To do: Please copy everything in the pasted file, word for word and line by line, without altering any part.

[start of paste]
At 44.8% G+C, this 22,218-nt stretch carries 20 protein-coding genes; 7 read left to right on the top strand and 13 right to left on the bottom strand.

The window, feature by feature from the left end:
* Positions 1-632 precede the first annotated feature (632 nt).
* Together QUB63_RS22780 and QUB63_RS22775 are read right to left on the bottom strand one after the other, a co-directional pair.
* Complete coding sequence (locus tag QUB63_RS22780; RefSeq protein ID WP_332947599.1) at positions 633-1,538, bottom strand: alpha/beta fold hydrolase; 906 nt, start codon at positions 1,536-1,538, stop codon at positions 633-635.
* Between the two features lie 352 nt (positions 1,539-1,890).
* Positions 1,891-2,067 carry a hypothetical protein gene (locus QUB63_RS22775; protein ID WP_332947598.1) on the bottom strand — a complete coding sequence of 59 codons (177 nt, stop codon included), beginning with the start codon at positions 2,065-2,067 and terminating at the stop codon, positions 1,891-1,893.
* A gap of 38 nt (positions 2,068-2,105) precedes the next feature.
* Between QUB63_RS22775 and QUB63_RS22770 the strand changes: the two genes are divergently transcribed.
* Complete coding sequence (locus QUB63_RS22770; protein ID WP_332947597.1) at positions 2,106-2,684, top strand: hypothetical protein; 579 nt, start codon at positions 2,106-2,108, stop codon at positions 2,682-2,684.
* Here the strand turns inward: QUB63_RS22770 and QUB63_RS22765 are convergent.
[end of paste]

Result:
At 44.8% G+C, this 22,218-nt stretch carries 20 protein-coding genes; 7 read left to right on the top strand and 13 right to left on the bottom strand.

The window, feature by feature from the left end:
* Positions 1-632 precede the first annotated feature (632 nt).
* Together QUB63_RS22780 and QUB63_RS22775 are read right to left on the bottom strand one after the other, a co-directional pair.
* Complete coding sequence (locus tag QUB63_RS22780; RefSeq protein ID WP_332947599.1) at positions 633-1,538, bottom strand: alpha/beta fold hydrolase; 906 nt, start codon at positions 1,536-1,538, stop codon at positions 633-635.
* Between the two features lie 352 nt (positions 1,539-1,890).
* Positions 1,891-2,067 carry a hypothetical protein gene (locus QUB63_RS22775; protein ID WP_332947598.1) on the bottom strand — a complete coding sequence of 59 codons (177 nt, stop codon included), beginning with the start codon at positions 2,065-2,067 and terminating at the stop codon, positions 1,891-1,893.
* A gap of 38 nt (positions 2,068-2,105) precedes the next feature.
* Between QUB63_RS22775 and QUB63_RS22770 the strand changes: the two genes are divergently transcribed.
* Complete coding sequence (locus QUB63_RS22770; protein ID WP_332947597.1) at positions 2,106-2,684, top strand: hypothetical protein; 579 nt, start codon at positions 2,106-2,108, stop codon at positions 2,682-2,684.
* Here the strand turns inward: QUB63_RS22770 and QUB63_RS22765 are convergent.